IT SHOULD come as no surprise that electric cars are not a recent addition to our roads; since the Nissan Leaf and Tesla Roadster ushered in a new age of EVs around 10 years ago, it’s become a popular pub fact that for a while at the start of the 20th century, electric cars actually outsold petrol (and steam) cars.
They were particularly popular with women, so it goes, because unlike petrol cars of the age, electric cars didn’t need to be started with a hand crank, which wasn’t terribly dignified and there was a danger that the handle could whip round and strike the arm, or snap back and break your hand.
Electric cars offered a much easier option, and less maintenance, and as such enjoyed considerable success in the early days of motoring.
The methods of recharging the cars is less well reported, but as the above photo from 1912 proves, some of the official charging points were amazing to behold. This “hand-cranked battery charger” is the epitome of what we’d now label “steampunk”.
The image is even more striking thanks to the use of colour, which was painstakingly added to the original black and white photo for inclusion in the astonishing book The Paper Time Machine by Wolfgang Wild and Jordan Lloyd, published at the end of last year.
The Paper Time Machine contains 130 historical photographs chosen and introduced by Wolfgang Wild, the creator and curator of the Retronaut website, then restored and rendered in colour by Jordan Lloyd of Dynamichrome.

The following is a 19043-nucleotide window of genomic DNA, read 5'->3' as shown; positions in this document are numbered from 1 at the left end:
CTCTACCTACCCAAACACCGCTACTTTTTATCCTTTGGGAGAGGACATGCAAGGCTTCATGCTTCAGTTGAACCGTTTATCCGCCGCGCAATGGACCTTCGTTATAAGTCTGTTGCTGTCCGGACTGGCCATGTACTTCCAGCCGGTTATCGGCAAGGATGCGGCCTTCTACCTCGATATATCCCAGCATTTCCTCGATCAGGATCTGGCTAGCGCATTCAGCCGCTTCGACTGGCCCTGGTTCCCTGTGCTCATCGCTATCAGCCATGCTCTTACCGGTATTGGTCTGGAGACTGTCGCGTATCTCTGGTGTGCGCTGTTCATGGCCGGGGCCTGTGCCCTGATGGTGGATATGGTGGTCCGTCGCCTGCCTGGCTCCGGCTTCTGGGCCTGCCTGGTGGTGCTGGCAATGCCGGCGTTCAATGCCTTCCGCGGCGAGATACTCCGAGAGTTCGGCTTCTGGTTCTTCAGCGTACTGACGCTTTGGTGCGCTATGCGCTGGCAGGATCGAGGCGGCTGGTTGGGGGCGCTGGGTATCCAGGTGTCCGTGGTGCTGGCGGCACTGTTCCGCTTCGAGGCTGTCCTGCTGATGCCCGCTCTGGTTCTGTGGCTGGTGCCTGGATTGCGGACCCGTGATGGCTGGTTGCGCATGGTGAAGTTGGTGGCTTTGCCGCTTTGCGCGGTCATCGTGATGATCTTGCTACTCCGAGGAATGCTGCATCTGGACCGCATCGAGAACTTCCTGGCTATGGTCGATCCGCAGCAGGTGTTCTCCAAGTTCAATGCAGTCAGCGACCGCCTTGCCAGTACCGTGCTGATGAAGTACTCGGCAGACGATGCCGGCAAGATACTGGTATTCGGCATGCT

Lloyd’s method is detailed in the excellent video below, from Vox, but in a nutshell it involves a huge amount of research, uncovering old adverts, government records, diaries and consulting experts in the period, to piece together the true colours seen by those witnessing the scene first-hand.
It can take Lloyd weeks to restore and colourise a single black and white image.
“The gatefold image in the middle of the book, of San Francisco, took a month to do, all in,” he told driving.co.uk (via Unbound).
The photo of the lady charging her electric car — a Columbia Mark 68 Victoria — was less time-consuming, said Lloyd, although it wasn’t exactly a rush job. “All in [it took] about two to three days, if I remember correctly. We were pretty good at getting all the colour references especially for the electric charging station.”
The addition of colour gives the image an eerie quality, as if it were taken yesterday. It also makes the charging point look even more frightening to modern eyes: high voltages and brass levers aren’t a comforting combination; it’s no wonder the lady was wearing gloves.
These days, electric car owners need do little more than connect a cable to a socket on the vehicle, its on-board computer communicating with the charging point to determine the most efficient speed and length of power delivery.
But this 1912 “hand-cranked battery charger” by the Pope Manufacturing Company of Hartford, Connecticut (Pope also made the car, in 1906) was clearly altogether more hands-on.
Having said that, patent examiner Scott Wilson has done some excellent research on the subject here, which suggests that perhaps things haven’t moved on quite as much as we might think. Déjà vu, anyone?
Original photo – credit: Schenectady Museum; Hall of Electrical History Foundation/CORBIS/Corbis via Getty Images
The colourised version. Credit: The Paper Time Machine by Wolfgang Wild and Jordan Lloyd, Unbound (2017)
For more information on The Paper Time Machine visit Unbound.com.